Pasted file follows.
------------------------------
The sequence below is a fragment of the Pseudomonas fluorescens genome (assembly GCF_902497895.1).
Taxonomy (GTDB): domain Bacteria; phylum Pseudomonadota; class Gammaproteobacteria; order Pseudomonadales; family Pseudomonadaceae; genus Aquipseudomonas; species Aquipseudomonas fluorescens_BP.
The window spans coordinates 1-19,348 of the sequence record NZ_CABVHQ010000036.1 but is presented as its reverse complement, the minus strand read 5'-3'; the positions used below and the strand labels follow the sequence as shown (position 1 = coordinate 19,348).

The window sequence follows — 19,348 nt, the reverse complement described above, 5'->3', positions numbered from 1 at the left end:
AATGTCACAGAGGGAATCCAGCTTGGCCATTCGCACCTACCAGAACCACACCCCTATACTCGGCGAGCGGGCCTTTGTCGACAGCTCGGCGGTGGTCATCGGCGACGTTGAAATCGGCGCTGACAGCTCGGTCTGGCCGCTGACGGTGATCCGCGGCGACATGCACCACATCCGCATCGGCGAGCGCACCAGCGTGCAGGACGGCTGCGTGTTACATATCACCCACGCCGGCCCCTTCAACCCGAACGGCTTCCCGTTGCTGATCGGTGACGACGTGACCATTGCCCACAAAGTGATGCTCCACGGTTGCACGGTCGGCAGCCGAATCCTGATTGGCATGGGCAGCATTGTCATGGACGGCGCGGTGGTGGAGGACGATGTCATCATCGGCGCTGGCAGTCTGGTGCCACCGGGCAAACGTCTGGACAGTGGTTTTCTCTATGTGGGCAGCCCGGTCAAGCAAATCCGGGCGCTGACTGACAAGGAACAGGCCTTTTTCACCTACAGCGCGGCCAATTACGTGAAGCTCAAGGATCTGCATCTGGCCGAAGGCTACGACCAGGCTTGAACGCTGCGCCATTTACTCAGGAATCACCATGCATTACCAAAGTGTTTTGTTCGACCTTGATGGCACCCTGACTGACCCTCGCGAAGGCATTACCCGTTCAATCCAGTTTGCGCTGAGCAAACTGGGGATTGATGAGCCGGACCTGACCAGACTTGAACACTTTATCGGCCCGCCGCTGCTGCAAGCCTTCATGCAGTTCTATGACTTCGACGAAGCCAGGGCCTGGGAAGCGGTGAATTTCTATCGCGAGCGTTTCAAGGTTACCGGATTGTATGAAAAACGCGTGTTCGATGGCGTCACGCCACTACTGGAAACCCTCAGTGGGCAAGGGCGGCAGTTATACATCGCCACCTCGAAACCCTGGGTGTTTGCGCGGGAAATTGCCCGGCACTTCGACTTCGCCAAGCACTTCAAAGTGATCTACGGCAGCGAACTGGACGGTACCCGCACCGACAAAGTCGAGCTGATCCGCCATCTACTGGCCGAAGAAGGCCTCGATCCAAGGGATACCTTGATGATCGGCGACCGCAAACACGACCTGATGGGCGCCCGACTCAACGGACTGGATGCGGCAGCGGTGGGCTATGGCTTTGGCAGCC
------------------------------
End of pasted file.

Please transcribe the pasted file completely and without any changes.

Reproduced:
The sequence below is a fragment of the Pseudomonas fluorescens genome (assembly GCF_902497895.1).
Taxonomy (GTDB): domain Bacteria; phylum Pseudomonadota; class Gammaproteobacteria; order Pseudomonadales; family Pseudomonadaceae; genus Aquipseudomonas; species Aquipseudomonas fluorescens_BP.
The window spans coordinates 1-19,348 of the sequence record NZ_CABVHQ010000036.1 but is presented as its reverse complement, the minus strand read 5'-3'; the positions used below and the strand labels follow the sequence as shown (position 1 = coordinate 19,348).

The window sequence follows — 19,348 nt, the reverse complement described above, 5'->3', positions numbered from 1 at the left end:
AATGTCACAGAGGGAATCCAGCTTGGCCATTCGCACCTACCAGAACCACACCCCTATACTCGGCGAGCGGGCCTTTGTCGACAGCTCGGCGGTGGTCATCGGCGACGTTGAAATCGGCGCTGACAGCTCGGTCTGGCCGCTGACGGTGATCCGCGGCGACATGCACCACATCCGCATCGGCGAGCGCACCAGCGTGCAGGACGGCTGCGTGTTACATATCACCCACGCCGGCCCCTTCAACCCGAACGGCTTCCCGTTGCTGATCGGTGACGACGTGACCATTGCCCACAAAGTGATGCTCCACGGTTGCACGGTCGGCAGCCGAATCCTGATTGGCATGGGCAGCATTGTCATGGACGGCGCGGTGGTGGAGGACGATGTCATCATCGGCGCTGGCAGTCTGGTGCCACCGGGCAAACGTCTGGACAGTGGTTTTCTCTATGTGGGCAGCCCGGTCAAGCAAATCCGGGCGCTGACTGACAAGGAACAGGCCTTTTTCACCTACAGCGCGGCCAATTACGTGAAGCTCAAGGATCTGCATCTGGCCGAAGGCTACGACCAGGCTTGAACGCTGCGCCATTTACTCAGGAATCACCATGCATTACCAAAGTGTTTTGTTCGACCTTGATGGCACCCTGACTGACCCTCGCGAAGGCATTACCCGTTCAATCCAGTTTGCGCTGAGCAAACTGGGGATTGATGAGCCGGACCTGACCAGACTTGAACACTTTATCGGCCCGCCGCTGCTGCAAGCCTTCATGCAGTTCTATGACTTCGACGAAGCCAGGGCCTGGGAAGCGGTGAATTTCTATCGCGAGCGTTTCAAGGTTACCGGATTGTATGAAAAACGCGTGTTCGATGGCGTCACGCCACTACTGGAAACCCTCAGTGGGCAAGGGCGGCAGTTATACATCGCCACCTCGAAACCCTGGGTGTTTGCGCGGGAAATTGCCCGGCACTTCGACTTCGCCAAGCACTTCAAAGTGATCTACGGCAGCGAACTGGACGGTACCCGCACCGACAAAGTCGAGCTGATCCGCCATCTACTGGCCGAAGAAGGCCTCGATCCAAGGGATACCTTGATGATCGGCGACCGCAAACACGACCTGATGGGCGCCCGACTCAACGGACTGGATGCGGCAGCGGTGGGCTATGGCTTTGGCAGCC